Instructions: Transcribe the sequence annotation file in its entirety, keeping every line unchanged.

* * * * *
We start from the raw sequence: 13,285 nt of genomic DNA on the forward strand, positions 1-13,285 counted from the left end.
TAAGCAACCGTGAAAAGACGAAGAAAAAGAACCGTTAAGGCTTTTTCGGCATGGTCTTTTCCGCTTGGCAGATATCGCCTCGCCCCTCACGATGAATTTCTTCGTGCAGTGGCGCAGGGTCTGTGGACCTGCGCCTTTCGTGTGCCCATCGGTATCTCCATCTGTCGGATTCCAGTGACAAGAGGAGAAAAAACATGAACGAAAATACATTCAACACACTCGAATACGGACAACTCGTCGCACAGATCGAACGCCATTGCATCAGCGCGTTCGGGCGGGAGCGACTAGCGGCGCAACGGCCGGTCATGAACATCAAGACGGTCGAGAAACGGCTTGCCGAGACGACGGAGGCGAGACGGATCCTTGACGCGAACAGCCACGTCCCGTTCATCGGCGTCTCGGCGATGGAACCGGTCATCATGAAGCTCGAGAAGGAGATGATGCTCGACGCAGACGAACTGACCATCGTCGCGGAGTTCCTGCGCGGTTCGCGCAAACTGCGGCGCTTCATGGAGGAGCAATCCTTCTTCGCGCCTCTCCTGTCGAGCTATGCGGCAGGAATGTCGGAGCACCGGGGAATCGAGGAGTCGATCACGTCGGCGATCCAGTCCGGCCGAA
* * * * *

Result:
We start from the raw sequence: 13,285 nt of genomic DNA on the forward strand, positions 1-13,285 counted from the left end.
TAAGCAACCGTGAAAAGACGAAGAAAAAGAACCGTTAAGGCTTTTTCGGCATGGTCTTTTCCGCTTGGCAGATATCGCCTCGCCCCTCACGATGAATTTCTTCGTGCAGTGGCGCAGGGTCTGTGGACCTGCGCCTTTCGTGTGCCCATCGGTATCTCCATCTGTCGGATTCCAGTGACAAGAGGAGAAAAAACATGAACGAAAATACATTCAACACACTCGAATACGGACAACTCGTCGCACAGATCGAACGCCATTGCATCAGCGCGTTCGGGCGGGAGCGACTAGCGGCGCAACGGCCGGTCATGAACATCAAGACGGTCGAGAAACGGCTTGCCGAGACGACGGAGGCGAGACGGATCCTTGACGCGAACAGCCACGTCCCGTTCATCGGCGTCTCGGCGATGGAACCGGTCATCATGAAGCTCGAGAAGGAGATGATGCTCGACGCAGACGAACTGACCATCGTCGCGGAGTTCCTGCGCGGTTCGCGCAAACTGCGGCGCTTCATGGAGGAGCAATCCTTCTTCGCGCCTCTCCTGTCGAGCTATGCGGCAGGAATGTCGGAGCACCGGGGAATCGAGGAGTCGATCACGTCGGCGATCCAGTCCGGCCGAA